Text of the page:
I've learned to live simply only because Mother Nature dictates it. I live in hurricane country. I've seen rain seep through my door and windows and watched my back yard turn into a small lake. I've had to pack my most prized possession in a carry-on and run up stairs and hope the water doesn't reach and isolate me. This means I've replaced furnitue more than once.

You know around here, people don't necessarily shop in retail stores, they shop at Goodwill first. It's almost as if people don't want to get fond of their possession because it can all go away in a bad hurricane.

I've therefore become very zen about it all. I buy stuff, sometimes go to an actual store for furniure, and enjoy it. Yet, in the back of my mind I know it can all disappear in a category 3 or higher hurricane.

P.S. When I first came to Florida I use to ask what should I do when a major hurricane was coming. I mainly got one answer - "Get out of Dodge."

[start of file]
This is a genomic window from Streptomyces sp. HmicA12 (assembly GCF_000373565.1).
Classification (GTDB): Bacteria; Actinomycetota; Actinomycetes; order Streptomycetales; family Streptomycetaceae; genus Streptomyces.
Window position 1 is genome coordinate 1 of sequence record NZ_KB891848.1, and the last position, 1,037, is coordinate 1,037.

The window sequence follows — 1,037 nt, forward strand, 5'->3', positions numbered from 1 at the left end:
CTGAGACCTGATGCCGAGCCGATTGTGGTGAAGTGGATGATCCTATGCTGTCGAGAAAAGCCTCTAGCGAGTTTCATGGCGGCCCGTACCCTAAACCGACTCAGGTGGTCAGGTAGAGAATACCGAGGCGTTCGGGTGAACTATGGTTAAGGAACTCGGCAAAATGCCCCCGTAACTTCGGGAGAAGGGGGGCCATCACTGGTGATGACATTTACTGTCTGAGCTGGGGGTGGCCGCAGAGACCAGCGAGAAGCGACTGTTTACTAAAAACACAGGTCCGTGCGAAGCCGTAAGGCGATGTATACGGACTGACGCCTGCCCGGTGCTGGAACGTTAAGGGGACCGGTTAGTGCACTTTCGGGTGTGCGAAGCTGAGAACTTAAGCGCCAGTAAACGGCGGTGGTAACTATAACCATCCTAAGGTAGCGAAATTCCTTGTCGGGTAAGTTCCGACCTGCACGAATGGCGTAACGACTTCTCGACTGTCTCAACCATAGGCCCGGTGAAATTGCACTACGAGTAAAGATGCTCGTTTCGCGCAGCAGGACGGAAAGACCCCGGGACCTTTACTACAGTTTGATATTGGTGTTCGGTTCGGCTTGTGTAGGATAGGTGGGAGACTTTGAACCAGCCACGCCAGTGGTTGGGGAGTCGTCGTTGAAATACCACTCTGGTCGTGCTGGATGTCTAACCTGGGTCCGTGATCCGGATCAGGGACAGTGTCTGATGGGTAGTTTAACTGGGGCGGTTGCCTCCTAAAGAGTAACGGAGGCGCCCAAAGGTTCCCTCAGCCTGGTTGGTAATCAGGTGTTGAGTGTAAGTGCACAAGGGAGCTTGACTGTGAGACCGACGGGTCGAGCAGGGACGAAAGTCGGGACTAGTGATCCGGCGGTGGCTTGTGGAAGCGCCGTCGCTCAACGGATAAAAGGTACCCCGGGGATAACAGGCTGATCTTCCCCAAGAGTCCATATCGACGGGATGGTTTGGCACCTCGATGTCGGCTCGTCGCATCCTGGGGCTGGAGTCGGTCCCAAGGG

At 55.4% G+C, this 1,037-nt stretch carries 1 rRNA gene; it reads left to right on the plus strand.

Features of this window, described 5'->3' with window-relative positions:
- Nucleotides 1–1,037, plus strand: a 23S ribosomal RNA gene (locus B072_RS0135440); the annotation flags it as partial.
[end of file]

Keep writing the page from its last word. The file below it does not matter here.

After sitting out a few minor hurricanes, I now know what they mean.

Hurricane country will do that to you

Smallwheels 04-19-10 10:48 AM

My first real full house move was out of New Orleans after Hurricane Katrina. It was then that I got an idea of how much stuff I really owned. Though most of it was inherited it was still mine. Before the move I sold two bedroom sets, a dining room set, much of a living room set, a large screen TV, and still had much more than a truckload of possessions. I left behind one bedroom set and a garage full of stored items of all kinds. I wanted to sell much more but the hurricane destroyed the market for everything else I had to sell, therefore I took it with me to sell from my new home.

I've sold the remainder of the living room set, my major appliances, and now I'm trying to get rid of the remainder of the furniture and small knickknacks. I don't think I'll ever live in a hurricane zone again but other parts of the world have natural disasters that also require moving quickly. Having fewer possessions and living simply is a great benefit in those situations.

Roody 04-19-10 10:52 AM


Originally Posted by Smallwheels (Post 10692270)